Network Working Group
Request for Comments #152
NIC #6756
Category: G.3
Obsoletes: None
Updates: None
M. Wilber
10 May 71

Response to RFC #116


     The Stanford Research Institute's Artificial Intelligence Group (SRAI
in the four-letter abbreviations) expects connection to the ARPA net as a
research center after conversion this summer to a TENEX from our current
PDP-10. Our connection will be through the IMP already at SRI for the
Network Information Center and through a PDP-15 serving our PDP-10 as a
controller of peripherals. Our hardware interface to the IMP is currently
in the bidding process, and we intend to use as much as possible of the
TENEX network software. (Probably all we will need to change is the lowest
level, most strongly hardware-oriented part of the NCP.)

     The most optimistic estimate we can give for functional connection to
the network is mid-July 1971. We are currently devoting the energies of
our system support group to the accomodation of various hardware and design
changes, and so our contact with the Network Working Group has been only
minimal and passive. It is entirely conceivable that we may find our par-
ticipation tending to strength and activeness as we cross our other bridges.

     We can project our participation in the network into the first few
months of our connection. We can support several simultaneous outside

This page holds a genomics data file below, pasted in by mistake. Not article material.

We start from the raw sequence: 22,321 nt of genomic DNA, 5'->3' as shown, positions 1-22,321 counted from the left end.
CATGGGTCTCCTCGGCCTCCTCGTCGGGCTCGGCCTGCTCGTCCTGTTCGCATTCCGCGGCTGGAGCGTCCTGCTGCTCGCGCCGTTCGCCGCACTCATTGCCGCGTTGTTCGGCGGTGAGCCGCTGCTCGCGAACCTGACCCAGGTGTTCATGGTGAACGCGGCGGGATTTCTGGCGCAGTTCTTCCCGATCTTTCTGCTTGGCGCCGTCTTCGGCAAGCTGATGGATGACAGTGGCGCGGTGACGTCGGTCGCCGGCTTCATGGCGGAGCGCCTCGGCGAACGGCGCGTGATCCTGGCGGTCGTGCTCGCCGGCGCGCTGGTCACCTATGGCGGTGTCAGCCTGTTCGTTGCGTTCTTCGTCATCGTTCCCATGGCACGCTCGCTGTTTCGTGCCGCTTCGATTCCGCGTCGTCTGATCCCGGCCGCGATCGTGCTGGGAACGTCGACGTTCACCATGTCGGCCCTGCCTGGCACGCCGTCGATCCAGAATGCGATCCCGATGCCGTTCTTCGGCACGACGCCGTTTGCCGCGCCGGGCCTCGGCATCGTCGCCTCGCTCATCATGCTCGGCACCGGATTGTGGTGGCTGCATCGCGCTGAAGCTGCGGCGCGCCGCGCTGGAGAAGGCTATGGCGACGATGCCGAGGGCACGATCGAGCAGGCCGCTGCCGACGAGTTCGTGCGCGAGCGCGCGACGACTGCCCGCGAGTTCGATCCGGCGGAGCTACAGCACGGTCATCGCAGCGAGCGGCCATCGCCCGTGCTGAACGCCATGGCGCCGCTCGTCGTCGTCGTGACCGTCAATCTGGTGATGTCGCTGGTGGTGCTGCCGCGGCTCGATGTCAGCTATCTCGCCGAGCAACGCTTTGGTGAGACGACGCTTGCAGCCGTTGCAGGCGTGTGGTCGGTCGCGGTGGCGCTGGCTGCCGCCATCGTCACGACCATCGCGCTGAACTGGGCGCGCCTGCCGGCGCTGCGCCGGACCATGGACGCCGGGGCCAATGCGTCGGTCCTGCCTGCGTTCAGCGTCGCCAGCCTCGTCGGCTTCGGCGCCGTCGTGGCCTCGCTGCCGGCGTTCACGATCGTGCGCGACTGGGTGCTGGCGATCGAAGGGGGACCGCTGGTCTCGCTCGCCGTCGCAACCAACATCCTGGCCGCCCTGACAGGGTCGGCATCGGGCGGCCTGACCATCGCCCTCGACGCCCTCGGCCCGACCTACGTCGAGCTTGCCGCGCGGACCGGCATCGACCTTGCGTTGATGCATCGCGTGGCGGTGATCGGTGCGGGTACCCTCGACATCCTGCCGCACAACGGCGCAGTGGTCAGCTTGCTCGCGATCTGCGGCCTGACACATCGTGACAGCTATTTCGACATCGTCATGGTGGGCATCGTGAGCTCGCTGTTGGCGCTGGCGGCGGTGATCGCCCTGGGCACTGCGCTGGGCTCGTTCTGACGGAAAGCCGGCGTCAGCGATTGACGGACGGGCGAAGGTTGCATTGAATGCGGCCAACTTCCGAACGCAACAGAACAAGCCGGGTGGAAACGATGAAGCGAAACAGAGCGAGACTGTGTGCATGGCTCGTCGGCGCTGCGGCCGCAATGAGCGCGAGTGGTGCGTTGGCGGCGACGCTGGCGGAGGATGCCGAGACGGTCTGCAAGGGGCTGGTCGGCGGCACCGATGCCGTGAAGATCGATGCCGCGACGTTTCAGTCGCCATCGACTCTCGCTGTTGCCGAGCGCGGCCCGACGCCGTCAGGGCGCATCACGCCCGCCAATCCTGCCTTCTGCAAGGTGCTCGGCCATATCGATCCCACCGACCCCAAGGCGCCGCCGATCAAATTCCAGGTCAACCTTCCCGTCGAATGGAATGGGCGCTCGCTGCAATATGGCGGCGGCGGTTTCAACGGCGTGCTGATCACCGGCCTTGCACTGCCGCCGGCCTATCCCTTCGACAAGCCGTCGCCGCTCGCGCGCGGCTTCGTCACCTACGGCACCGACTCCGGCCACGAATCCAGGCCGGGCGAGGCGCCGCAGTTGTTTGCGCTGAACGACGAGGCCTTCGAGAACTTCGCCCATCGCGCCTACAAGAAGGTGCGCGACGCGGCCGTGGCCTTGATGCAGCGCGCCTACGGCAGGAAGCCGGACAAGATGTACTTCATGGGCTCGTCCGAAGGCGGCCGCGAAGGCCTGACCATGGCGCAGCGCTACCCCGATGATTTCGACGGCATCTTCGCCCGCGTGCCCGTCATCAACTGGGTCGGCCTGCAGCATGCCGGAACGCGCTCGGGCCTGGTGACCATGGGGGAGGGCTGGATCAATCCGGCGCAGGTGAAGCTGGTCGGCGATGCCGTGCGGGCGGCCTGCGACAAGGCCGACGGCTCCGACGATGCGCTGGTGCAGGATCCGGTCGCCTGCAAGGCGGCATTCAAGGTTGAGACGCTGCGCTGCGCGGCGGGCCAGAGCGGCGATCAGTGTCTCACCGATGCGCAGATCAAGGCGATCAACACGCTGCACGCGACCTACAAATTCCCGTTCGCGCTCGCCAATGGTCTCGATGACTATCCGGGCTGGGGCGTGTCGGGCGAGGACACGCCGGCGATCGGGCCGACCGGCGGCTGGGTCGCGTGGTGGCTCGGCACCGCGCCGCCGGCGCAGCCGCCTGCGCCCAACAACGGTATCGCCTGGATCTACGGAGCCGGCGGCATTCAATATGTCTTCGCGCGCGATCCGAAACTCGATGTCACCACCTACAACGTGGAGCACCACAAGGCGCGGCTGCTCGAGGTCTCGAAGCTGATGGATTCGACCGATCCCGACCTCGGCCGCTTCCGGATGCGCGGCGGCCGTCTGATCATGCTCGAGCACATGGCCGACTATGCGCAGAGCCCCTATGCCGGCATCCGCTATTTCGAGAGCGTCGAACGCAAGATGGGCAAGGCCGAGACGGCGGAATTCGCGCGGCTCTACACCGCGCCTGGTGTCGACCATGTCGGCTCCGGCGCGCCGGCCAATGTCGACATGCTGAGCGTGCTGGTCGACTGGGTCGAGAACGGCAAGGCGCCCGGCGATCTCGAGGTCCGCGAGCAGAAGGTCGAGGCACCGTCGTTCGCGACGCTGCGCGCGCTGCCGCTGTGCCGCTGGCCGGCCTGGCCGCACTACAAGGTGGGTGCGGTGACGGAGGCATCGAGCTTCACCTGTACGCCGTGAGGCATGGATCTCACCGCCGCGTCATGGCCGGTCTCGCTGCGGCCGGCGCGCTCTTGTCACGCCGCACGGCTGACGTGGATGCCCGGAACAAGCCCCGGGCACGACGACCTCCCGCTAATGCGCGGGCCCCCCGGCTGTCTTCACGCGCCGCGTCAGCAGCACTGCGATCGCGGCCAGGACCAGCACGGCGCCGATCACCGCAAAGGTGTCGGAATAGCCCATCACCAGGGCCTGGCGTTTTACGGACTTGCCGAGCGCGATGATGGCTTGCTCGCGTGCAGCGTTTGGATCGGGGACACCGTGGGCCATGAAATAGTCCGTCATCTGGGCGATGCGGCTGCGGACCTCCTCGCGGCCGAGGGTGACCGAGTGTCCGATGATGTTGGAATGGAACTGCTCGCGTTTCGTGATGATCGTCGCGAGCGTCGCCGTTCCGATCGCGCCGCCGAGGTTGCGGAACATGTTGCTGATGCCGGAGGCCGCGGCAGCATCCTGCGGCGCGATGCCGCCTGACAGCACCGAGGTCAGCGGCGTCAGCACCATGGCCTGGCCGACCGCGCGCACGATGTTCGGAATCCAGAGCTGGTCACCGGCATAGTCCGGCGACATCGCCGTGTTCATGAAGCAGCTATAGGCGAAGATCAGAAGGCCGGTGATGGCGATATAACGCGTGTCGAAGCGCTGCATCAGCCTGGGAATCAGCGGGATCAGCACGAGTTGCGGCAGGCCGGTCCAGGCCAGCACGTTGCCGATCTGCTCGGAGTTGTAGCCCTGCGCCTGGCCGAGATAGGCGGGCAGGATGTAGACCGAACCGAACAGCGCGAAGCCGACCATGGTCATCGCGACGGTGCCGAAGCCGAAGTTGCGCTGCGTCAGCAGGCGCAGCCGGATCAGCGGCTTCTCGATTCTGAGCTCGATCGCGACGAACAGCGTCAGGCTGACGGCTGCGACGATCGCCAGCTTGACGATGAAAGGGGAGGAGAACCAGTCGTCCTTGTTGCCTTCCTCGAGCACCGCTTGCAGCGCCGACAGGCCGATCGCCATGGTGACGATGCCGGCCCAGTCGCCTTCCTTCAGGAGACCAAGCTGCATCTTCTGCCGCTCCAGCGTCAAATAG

users on a system nominally up during the business day and often up at
other times. Lapses in continuity of system operation are usually due to
scheduled maintenance or hardware failures and tend to occur at intervals
of either an hour or several days with remarkable consistency. The prin-
cipal service we offer to other network participants is the availability
of various parts of our own research software. The most notable examples
are QA3.6, a first-order resolution theorem prover;  STRIPS, an extra-
logical problem solver;  and possibly QA4, a language oriented toward
problem-solving strategies. The services we can anticipate requesting
of the network are of two kinds: We could conceivably use other people's
artificial intelligence programs on a trial basis; and we might use the
network to make occasional contact with other people in the network.

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